- Zia Shahid, “Secular Bharat mein Musalamnon ki Halat-i-zar,” Khabarein, 31 March 1998.
- Sharif Al – Mujahid, Ideology of Pakistan, Lahore, Progressive Publisher, 1974, p. 15. Khushwant Singh, “Maligning Indian Muslims,” Dawn,
- December, 1994.
- For details see Jamil-ud-Din Ahmad, Muslims Political Movement III Phases, Lahore, Publishers United, 1975.
- G.W. Choudhary, Pakistan’s Relations with India, London, Pall Mall Press, 1968, pp. 13-39.
- Asghar Ali Engineer, The Role of Minorities in Freedom Struggle, Delhi, Ajanta Publications, 1986 pp. 76-86.
- P.R. Rajgopal, Communal Violence in India, New Delhi, Uppal Publishing House, 1987, p. 68.
- A. Appadorai & M.S. Rajan, India’s Foreign Policy and Relations, New Delhi, South Asia Publishers, 1985, p. 64.
- S.M. Mehta, Indian Constitutional Law, New Delhi, Deep & Deep Publication, 1990, pp. 177-178.
- P.R. Rajgopal, op. cit., pp. 122-123.
- K.L. Gauba, Passive Voices, Lahore, Students Services, 1976, p. 34.
- Moin Shakir, Islam in Indian Politics, Delhi, Ajanta Publications, 1983, p.45.
- Iqbal A. Ansari, ed. The Muslim Situation in India, New Delhi, Sterling Publishers, 1989, pp. 176-177.
- P.R. Rajgopal, op.cit., p.25.
- Ibid, pp. 26-27.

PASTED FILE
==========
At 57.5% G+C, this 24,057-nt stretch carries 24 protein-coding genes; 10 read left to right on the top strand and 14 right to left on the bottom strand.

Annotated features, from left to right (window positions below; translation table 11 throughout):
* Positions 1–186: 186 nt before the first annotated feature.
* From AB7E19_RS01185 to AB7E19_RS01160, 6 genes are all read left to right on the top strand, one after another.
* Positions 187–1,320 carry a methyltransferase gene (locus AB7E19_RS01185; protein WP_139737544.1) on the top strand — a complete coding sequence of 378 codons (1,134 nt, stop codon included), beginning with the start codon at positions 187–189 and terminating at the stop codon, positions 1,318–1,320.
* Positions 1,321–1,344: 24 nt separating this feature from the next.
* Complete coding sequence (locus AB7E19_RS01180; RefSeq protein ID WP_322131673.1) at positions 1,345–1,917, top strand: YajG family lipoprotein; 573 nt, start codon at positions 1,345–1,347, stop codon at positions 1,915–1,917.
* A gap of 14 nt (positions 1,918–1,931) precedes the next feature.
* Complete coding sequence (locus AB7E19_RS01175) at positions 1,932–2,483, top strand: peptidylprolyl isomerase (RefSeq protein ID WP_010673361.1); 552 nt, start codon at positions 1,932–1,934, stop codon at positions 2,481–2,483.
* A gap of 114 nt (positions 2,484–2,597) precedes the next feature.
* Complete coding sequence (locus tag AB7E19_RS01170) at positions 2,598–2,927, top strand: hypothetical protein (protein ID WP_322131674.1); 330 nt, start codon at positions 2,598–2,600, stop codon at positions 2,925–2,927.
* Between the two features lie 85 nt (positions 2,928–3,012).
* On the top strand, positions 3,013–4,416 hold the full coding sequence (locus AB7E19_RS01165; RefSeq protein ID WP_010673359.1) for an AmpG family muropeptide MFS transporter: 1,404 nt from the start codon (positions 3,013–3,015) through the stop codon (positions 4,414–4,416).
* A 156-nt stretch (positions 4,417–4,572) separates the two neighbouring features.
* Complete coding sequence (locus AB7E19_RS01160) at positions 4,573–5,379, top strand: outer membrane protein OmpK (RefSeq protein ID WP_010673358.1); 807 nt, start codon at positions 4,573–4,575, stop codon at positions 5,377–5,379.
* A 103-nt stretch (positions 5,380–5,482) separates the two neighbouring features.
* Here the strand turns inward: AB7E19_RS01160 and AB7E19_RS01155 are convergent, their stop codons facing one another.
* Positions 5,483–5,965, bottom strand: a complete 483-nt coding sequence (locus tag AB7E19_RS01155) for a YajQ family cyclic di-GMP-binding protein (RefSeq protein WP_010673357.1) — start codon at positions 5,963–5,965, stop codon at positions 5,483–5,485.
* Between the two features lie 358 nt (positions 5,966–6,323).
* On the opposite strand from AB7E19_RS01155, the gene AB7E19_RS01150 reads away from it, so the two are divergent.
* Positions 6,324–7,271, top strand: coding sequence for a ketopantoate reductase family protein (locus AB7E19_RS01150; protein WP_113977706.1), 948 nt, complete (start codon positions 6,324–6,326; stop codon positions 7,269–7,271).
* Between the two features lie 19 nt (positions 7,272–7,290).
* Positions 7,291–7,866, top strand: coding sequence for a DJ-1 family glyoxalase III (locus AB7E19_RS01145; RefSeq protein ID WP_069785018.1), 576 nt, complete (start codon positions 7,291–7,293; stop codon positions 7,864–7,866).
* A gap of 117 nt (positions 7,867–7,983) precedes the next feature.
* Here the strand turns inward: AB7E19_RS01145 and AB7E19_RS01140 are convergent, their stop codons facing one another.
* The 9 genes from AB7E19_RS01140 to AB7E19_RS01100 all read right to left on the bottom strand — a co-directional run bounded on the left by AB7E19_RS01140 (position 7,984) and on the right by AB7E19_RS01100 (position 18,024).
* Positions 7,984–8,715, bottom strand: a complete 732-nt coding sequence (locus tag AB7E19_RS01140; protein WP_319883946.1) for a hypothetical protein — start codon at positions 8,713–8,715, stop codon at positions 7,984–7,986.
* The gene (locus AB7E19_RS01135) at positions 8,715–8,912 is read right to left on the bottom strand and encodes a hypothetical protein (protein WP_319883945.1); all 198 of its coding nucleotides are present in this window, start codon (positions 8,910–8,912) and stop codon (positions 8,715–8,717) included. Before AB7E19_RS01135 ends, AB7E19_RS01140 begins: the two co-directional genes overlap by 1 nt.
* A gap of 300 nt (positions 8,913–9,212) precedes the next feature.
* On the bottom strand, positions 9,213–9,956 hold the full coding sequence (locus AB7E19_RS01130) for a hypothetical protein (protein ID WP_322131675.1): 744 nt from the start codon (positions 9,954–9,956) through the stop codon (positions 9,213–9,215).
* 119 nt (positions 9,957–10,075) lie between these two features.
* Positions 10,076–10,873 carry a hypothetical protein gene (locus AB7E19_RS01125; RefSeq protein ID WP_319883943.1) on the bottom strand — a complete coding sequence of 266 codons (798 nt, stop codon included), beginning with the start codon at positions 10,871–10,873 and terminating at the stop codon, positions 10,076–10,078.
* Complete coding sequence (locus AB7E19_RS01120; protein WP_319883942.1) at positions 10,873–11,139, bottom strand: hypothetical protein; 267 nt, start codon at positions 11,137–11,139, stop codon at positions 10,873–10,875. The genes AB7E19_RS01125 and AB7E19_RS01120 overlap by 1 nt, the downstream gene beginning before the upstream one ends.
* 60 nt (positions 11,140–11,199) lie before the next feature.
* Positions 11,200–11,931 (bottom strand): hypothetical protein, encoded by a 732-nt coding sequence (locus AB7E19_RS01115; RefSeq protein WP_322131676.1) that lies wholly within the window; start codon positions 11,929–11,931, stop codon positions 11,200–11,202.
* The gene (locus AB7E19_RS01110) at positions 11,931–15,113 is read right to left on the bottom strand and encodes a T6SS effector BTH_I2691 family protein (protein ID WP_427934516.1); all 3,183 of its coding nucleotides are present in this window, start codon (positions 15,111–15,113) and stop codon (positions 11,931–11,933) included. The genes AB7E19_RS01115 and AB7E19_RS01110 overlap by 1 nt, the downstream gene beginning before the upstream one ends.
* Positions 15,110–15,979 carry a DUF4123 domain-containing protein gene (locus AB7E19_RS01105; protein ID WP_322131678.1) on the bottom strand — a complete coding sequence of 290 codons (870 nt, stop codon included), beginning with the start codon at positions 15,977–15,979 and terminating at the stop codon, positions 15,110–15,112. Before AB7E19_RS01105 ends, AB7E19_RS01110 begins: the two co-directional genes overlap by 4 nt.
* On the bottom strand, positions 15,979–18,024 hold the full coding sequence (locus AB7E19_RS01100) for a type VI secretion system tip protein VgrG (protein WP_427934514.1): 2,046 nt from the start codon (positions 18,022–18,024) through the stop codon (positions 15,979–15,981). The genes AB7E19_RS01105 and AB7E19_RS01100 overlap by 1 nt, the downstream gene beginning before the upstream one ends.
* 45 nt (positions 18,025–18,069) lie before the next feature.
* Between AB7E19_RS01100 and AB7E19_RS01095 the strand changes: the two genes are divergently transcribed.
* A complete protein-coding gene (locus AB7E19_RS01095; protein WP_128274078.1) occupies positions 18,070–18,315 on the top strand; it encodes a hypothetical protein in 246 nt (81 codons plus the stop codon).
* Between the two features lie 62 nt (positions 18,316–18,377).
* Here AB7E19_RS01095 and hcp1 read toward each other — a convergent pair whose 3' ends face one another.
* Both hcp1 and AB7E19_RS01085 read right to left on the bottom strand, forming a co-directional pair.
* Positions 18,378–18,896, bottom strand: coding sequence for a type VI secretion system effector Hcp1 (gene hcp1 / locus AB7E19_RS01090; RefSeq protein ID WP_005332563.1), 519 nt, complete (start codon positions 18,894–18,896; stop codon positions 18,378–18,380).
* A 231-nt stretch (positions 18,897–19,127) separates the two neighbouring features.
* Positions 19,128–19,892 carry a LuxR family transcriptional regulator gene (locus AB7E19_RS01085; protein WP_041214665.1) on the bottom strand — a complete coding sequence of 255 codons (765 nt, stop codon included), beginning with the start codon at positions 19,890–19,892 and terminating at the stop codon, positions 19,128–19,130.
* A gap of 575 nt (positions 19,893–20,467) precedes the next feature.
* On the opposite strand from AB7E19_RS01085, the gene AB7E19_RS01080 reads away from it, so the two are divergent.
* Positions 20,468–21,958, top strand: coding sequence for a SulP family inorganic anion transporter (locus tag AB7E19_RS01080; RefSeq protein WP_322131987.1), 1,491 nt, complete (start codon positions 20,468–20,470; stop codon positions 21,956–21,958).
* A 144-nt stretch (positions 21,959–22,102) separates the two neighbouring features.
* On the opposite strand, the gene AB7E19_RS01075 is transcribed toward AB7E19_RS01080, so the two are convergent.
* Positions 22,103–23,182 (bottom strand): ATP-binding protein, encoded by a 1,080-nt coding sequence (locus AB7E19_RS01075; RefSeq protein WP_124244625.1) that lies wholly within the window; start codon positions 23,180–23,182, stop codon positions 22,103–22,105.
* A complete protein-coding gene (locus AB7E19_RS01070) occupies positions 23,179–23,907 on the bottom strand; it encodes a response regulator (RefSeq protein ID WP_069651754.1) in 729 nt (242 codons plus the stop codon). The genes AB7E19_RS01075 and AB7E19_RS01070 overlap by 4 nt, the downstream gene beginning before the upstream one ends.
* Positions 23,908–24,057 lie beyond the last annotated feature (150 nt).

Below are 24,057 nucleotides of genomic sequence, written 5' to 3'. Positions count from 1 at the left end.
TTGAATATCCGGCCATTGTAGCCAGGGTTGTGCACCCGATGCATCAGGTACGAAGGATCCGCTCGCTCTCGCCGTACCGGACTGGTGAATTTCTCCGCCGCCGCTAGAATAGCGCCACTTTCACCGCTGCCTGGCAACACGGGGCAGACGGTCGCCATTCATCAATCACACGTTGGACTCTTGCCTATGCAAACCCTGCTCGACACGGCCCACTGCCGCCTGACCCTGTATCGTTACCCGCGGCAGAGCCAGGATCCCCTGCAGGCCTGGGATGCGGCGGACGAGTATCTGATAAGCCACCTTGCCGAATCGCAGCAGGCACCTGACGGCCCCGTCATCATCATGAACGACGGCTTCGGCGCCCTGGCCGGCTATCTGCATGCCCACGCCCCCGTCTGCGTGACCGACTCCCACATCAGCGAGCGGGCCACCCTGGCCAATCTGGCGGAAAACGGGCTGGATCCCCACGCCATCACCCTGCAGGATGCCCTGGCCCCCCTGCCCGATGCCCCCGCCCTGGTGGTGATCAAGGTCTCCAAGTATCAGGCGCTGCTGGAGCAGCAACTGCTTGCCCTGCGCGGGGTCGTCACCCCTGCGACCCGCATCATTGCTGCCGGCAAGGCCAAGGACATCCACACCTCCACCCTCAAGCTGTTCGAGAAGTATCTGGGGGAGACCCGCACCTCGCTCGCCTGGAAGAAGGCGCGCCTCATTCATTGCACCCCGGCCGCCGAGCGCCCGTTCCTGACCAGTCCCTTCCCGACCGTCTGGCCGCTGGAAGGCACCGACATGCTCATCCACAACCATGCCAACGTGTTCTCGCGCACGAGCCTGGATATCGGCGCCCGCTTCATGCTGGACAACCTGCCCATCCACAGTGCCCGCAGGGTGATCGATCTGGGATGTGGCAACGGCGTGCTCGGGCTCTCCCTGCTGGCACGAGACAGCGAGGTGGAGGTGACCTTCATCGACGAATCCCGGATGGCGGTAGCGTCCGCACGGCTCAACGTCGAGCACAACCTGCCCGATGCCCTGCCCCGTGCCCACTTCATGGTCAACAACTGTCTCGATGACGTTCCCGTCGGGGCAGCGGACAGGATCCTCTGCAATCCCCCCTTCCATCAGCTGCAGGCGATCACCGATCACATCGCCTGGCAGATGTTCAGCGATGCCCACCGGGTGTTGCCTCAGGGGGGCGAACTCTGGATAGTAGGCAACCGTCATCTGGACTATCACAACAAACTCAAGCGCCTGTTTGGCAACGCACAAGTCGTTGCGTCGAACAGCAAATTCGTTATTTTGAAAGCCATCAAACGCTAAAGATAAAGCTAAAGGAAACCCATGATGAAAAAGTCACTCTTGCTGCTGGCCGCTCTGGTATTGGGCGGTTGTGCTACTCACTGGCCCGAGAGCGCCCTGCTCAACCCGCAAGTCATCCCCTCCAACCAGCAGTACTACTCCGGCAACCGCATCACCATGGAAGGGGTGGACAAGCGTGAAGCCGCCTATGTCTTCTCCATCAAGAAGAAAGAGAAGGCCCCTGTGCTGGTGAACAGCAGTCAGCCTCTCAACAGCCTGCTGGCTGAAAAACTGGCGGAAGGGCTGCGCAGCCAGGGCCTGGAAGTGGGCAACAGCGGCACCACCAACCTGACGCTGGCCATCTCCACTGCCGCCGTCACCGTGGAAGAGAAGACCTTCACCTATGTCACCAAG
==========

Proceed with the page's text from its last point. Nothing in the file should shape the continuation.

- Ibid, pp. 31-32.
- M. Ali Kettani, Muslim Minorities in the World Today, Lahore, Service, Book Club, 1990, p. 126.
- Omar Khalidi, Indian Muslims Since Independence, New Delhi, Vikas Publishing House, 1995, pp. 35-36; Moin Shakir, op.cit., p.47.
- P.R. Rajgopal, op.cit., pp. 16-17; Omar Khalidi, op. cit., p. 18; Iqbal A. Ansari, op.cit., pp. 230-231.
- Muhammad Arif, “Ijtima-i-Millat-i-Islamia aur Kashmir”, Jang Lahore, 22 Dec. 1997.
- “A Bosnia in India”, Indian Express, 22 December 1992; Omar Khalidi, op.cit., p. 19; Moin Shakir, op.cit., pp. 17-18; Abdus Sattar “Pakistan Foreign Policy” Pakistan in Perspective, 1947 – 1997, ed. Rafi Raza, Karachi, Oxford University Press, 1997, p. 201.
- Monthly Press Review, Rawalpindi, November 1995, pp. 29-30.
- Ahmad Rashid Shervani, “Educational Backwardness of Muslims in India”, The Nation, Lahore, 25 Dec. 1992; Mir Jamil-ur-Rehman, Muslims in India”, The News, 12 October, 1996.
- Shahzana Mallick, Hindu Revivalism and the Indian Muslims, Karachi, Royal Book Company, 1994, p.71.
- Imtiaz Ahmad, “Hindustan mein Musalmanon ki Talimi Pasmandigi”, Daily Nawa-i-Waqt, 28-29 December 1992.
- Omar Khalidi, op.cit., pp. 112-113.
- A.K. Vakil, Three Dimensions of Hindu Muslims Confrontation, Calcutta, Minerva Associates, 1981, p. 25.
- K.L. Gauba, op.cit., p. 291.
- Iqbal A. Ansari, op. cit., p. 95.
- Shahzana Mallick, op.cit., pp. 73-74.
- Ilyas Islahi, “Bharat kay Musalman”, Jihad-i-Kashmir, 16 Nov. 1997, p. 25.
- Nasim Zahra, “Bharat mein Musalmanon ki Halat-i-Zar”, Khabarein, 27 March, 1998; Asghar Ali Engineer, Indian Muslims – A Study of the Minority Problems in India, New Delhi, Ajanta Publications, 1985, p. 318.
- Omar Khalidi, op. cit., p. 131.
- B.D. Graham, Hindu Nationalism and Indian Politics, Cambridge, Cambridge University Press, 1990, p. 144; A.K. Vakil, Three Dimentions of Hindu-Muslim Confrontation, Calcutta, Minerva Associates, p. 21.
- Muhammad Arif, Pak-Bharat Ta‘lluqat, Lahore, Progressive Publishers, 1992, p. 321.
- Moin Shakir, op.cit., p. 92.
- Tariq Mahmud Khan, “Bharati Musalmanon ki Halat-i-Zar”, Khabarien, 20 March 1993.